What GAO Found
In January 2017, GAO reported that the Department of Homeland Security's (DHS) U.S. Customs and Border Protection (CBP) operates predeparture programs to help identify and interdict high-risk travelers before they board U.S.-bound flights. CBP officers inspect all U.S.-bound travelers on precleared flights at the 15 Preclearance locations and, if deemed inadmissible, a traveler will not be permitted to board the aircraft. CBP also operates nine Immigration Advisory Program and two Joint Security Program locations, as well as three Regional Carrier Liaison Groups, through which CBP may recommend that air carriers not permit identified high-risk travelers to board U.S.-bound flights. CBP data showed that it identified and interdicted over 22,000 high-risk air travelers through these programs in fiscal year 2015 (the most recent data available at the time of GAO's report). However, CBP had not fully evaluated the overall effectiveness of these programs using performance measures and baselines. CBP tracked some data, such as the number of travelers deemed inadmissible, but had not set baselines to determine if predeparture programs are achieving goals, consistent with best practices for performance measurement. GAO recommended that CBP develop and implement a system of performance measures and baselines to better position CBP to assess if the programs are achieving their goals. CBP concurred and has established a working group to develop such measures and baselines.
In March 2011, GAO reported on the Visa Security Program (VSP) through which DHS's U.S. Immigration and Customs Enforcement (ICE) deploys personnel to certain U.S. overseas posts to review visa applications. Among other things, GAO found that ICE did not collect comprehensive data on all VSP performance measures or track the time officials spent on visa security activities. DHS did not concur with GAO's recommendations to address these limitations, stating that ICE collected data on all the required performance measures and tracked VSP case investigation hours. However, GAO continues to believe DHS needs to address these limitations. GAO has ongoing work assessing U.S. agencies' efforts to strengthen the security of the visa process, including oversight of VSP, in which GAO plans to follow up on the findings and recommendations from its March 2011 report related to ICE's efforts to enhance VSP performance measurement.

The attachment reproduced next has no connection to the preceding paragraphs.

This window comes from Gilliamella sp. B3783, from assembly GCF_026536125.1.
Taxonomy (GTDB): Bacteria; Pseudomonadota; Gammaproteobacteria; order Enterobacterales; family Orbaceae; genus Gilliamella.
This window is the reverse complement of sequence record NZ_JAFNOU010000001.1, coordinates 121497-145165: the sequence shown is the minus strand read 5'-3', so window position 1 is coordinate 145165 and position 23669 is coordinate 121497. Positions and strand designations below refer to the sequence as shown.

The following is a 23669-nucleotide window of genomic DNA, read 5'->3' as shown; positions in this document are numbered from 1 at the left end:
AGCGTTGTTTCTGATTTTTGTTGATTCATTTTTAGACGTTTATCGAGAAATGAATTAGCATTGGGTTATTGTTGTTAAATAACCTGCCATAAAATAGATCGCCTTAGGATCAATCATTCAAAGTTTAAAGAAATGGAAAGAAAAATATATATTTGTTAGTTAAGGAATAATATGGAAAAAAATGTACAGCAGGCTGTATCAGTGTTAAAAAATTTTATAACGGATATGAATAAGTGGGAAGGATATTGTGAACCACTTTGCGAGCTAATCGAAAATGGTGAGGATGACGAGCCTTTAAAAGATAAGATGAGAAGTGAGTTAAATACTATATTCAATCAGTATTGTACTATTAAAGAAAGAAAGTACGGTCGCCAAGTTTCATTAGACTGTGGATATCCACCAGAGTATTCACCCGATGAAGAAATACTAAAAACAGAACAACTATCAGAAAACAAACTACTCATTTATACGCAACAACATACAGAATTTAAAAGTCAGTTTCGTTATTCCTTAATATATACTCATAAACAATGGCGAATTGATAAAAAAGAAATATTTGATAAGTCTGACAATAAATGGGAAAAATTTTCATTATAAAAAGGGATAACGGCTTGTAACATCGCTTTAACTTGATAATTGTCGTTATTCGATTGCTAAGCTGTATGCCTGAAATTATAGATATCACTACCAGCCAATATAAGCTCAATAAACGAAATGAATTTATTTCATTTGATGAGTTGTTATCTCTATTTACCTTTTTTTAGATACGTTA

In May 2016, GAO reported on DHS's oversight of the Visa Waiver Program (VWP), which allows nationals from 38 countries to travel visa-free to the United States for business or pleasure for 90 days or less. GAO reported, among other things, that all 38 countries entered into required agreements, or their equivalents, to (1) report lost and stolen passports, (2) share identity information about known or suspected terrorists, and (3) share criminal history information. However, not all countries shared such information. In August 2015, DHS established a new requirement for VWP countries to implement the latter two agreements; however, DHS did not establish time frames for instituting the amended requirements. GAO recommended that DHS work with VWP countries to implement these agreements and DHS concurred. As of April 2017, DHS reported that officials are continuing to work with VWP countries on time frames for implementing program requirements.
Why GAO Did This Study
DHS seeks to identify and interdict travelers who are potential security threats to the United States, such as foreign fighters and potential terrorists, human traffickers, drug smugglers and otherwise inadmissible persons, at the earliest possible point in time. DHS also adjudicates petitions for certain visa categories and has certain responsibilities for strengthening the security of the visa process, including oversight of VSP and VWP. State manages the visa adjudication process for foreign nationals seeking admission to the United States.
This statement addresses (1) CBP programs aimed at preventing high-risk travelers from boarding U.S.-bound flights; (2) ICE's management of VSP; and (3) DHS's oversight of VWP. This statement is based on prior products GAO issued from March 2011 through January 2017, along with selected updates conducted in April 2017 to obtain information from DHS on actions it has taken to address prior GAO recommendations.
What GAO Recommends
GAO previously made recommendations to improve evaluation of CBP's predeparture programs' performance and strengthen DHS's oversight of VSP and VWP. DHS agreed with GAO's recommendations related to CBP's predeparture programs and VWP. DHS did not agree with some of GAO's recommendations related to VSP. GAO has ongoing work related to, among other things, DHS's management and oversight of VSP and plans to report later this year on the results of this work.
For more information, contact Rebecca Gambler at (202) 512-8777 or email@example.com.
Original Page: http://www.gao.gov/products/GAO-17-599T?source=ra
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